What Does It All Mean?

A few common nautical music terms

Sea Shanty:

The dictionary defines a sea shanty as "a song sung by sailors in rhythm with their work," which is somewhat backwards - the sailors did their work according to the rhythm set by the shanty. If you listen to a shanty like "Bully in the Alley," you can almost see the sailors hauling together on the lines on the accented words - "So HELP me BOB, I'm BULly in the ALley, WAY, HEY, BULly in the ALley...." The best shantymen would construct elaborate stories to distract the crew from the tedious tasks - and the shanties were the one place that the officers could be criticized with no fear of reprisal. It should be noted that most shanties were traditionally sung much more slowly than we do them - the idea was to get the work done, not have the crew drop from exhaustion! The dictionary also gives chantey or chanty as the preferred spelling, with shanty and shantey as less-favored alternatives; the variations on the plural versions include chanteys, chanties, chantys, shanties, shantys and shanteys. However, we have chosen to use the older version shanty in honor of Stan Hugill (note: page opens with Stan singing) (1906-1992), author of "Shanties from the Seven Seas" and one of the last of the old-time shantymen.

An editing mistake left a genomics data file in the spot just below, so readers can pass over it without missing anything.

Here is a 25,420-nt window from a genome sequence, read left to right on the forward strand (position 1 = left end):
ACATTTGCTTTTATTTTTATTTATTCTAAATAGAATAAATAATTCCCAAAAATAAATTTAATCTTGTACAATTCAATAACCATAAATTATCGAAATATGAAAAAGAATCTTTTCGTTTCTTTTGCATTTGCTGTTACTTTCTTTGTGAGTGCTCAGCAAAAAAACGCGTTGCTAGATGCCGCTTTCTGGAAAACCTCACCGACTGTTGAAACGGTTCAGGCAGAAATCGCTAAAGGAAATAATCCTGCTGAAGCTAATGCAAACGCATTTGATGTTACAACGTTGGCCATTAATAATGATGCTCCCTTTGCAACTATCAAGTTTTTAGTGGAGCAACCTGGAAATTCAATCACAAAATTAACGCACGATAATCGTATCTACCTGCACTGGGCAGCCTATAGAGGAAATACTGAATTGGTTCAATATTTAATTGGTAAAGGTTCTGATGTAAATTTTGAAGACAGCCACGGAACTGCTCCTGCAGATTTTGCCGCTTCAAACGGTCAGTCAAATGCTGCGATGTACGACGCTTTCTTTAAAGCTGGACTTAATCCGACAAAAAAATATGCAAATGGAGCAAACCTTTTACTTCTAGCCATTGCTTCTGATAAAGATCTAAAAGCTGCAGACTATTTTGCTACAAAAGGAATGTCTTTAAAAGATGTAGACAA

Fo'c'sle Song:

Fo'c'sle (or fo'c's'le) is a shortened version of forecastle, which is defined as "the part of the upper deck of a ship forward of the foremast" or "the forward part of a merchantman where the crew was housed." The term is used to describe the songs that the sailors might sing to entertain each other while resting in their quarters between shifts. Unlike the shanties, there is no need for a strong rhythm to keep the crew working in unison. "Farewell to Nova Scotia" is an example of a fo'c'sle song, with the familiar topic of thoughts of home. Fo'c'sle songs are also sometimes called forebitters after a pair of posts called the forebitts on the deck near the front of the ship, a place where sailors often gathered when they had a little time off and the weather was good.